## Wednesday, September 24, 2014

### Using Frequency Formula to Estimate Location of Riemann Zeros

I have remarked before on the stunning accuracy of the formula for calculating the frequency of the Riemann zeros.

Therefore to calculate the frequency of these zeros up to t on the imaginary line (through ½) we use the formula,

t/2π(log t/2π –  1).

I have suggested that in general an even more accurate measurement (in absolute terms) will occur from the addition of 1 to this formula i.e.

t/2π(log t/2π –  1) + 1.

If we use this latter formula to calculate the exact occurrence of just one zero, it occurs at 17.08 (approx) which lies pretty well midway between the first two actual zeros (i.e. 14.13 and 21.02 respectively.

I then went on using the formula to calculate the exact predicted frequency of 2, 3, 4,….10 zeros.

So the table underneath (cols 2 and 3) compares the actual location of the first 10 zeros as against the predicted location. I also show (in cols 4 and 5) the successive deviations of the actual and predicted zeros.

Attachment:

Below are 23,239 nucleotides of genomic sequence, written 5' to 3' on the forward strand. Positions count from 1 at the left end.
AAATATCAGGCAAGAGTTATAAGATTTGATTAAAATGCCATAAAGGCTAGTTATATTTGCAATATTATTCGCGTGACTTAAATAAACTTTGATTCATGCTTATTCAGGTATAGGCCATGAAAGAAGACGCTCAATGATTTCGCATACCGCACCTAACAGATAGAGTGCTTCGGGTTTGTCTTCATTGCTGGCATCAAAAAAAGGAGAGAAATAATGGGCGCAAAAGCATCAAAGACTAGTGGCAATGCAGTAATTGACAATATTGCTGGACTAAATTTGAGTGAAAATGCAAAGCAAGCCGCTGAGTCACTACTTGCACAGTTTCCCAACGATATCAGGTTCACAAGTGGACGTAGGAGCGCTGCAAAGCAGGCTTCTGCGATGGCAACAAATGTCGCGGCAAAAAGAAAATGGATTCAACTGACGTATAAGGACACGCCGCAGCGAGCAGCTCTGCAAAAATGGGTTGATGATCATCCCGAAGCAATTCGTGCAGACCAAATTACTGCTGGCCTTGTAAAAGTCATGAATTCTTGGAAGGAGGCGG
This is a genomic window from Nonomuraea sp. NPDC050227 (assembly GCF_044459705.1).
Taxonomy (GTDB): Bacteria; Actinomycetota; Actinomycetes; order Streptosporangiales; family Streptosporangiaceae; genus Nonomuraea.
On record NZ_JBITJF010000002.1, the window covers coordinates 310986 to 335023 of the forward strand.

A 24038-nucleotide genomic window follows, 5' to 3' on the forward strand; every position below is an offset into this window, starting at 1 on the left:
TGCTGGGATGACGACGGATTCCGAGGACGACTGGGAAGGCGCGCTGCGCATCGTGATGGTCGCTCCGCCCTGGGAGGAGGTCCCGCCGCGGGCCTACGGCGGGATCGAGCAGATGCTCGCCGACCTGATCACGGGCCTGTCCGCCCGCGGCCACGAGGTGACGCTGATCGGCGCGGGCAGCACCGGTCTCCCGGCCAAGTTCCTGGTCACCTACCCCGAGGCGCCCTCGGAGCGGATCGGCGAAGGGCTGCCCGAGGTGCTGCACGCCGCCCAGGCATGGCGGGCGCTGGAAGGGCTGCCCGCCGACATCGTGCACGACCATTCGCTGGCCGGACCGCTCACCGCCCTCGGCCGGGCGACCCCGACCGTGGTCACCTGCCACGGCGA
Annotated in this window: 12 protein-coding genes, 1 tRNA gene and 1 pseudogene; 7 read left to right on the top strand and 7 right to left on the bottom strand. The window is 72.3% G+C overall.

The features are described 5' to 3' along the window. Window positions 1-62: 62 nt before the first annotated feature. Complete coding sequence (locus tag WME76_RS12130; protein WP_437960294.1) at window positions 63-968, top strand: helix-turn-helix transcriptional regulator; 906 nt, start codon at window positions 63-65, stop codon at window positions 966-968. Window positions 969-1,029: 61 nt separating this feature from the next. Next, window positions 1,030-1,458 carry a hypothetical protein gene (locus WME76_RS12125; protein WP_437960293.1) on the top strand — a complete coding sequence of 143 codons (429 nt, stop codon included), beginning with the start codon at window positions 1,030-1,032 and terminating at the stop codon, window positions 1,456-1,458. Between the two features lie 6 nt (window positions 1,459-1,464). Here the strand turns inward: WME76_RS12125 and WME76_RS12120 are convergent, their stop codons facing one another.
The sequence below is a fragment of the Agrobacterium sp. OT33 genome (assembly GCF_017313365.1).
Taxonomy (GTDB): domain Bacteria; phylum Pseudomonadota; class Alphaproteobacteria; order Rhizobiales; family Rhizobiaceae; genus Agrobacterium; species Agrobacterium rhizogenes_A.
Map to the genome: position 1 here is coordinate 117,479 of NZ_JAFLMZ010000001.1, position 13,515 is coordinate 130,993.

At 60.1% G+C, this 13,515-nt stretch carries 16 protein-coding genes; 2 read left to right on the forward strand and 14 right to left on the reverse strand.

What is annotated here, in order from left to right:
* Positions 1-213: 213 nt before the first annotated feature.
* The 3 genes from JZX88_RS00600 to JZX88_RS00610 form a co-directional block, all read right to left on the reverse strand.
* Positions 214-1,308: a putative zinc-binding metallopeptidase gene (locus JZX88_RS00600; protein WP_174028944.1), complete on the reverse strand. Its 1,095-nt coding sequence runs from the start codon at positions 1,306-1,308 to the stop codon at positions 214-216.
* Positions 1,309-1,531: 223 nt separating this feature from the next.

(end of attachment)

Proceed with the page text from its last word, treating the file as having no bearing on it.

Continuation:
Riemann Zeros Actual location Predicted Location Deviation of Actual Zeros Deviation of Predicted zeros 1st 14.13 17.08 2nd 21.02 22.56 6.89 5.48 3rd 25.01 27.14 3.99 4.58 4th 30.43 31.24 5.42 4.10 5th 32.94 35.04 2.51 3.80 6th 37.59 38.56 4.65 3.52 7th 40.92 41.92 3.33 3.36 8th 43.33 45.18 2.41 3.26 9th 48.01 48.34 4.68 3.16 10th 49.77 51.34 1.76 3.00

In one way it is remarkable how this general formula to calculate the frequency of the zeros can be used to estimate the precise value of each zero.

The deviations are also interesting. The deviations with respect to the estimated zeros operate in a smooth consistent fashion with respect to the manner in which they become smaller.

However the corresponding deviations with respect to the actual zeros are much more erratic.

Thus though the average deviation in both cases is roughly similar (3.96 for actual and 3.81 for estimated zeros respectively) considerable variations with respect to the local spread as between any two successive zeros is in evidence.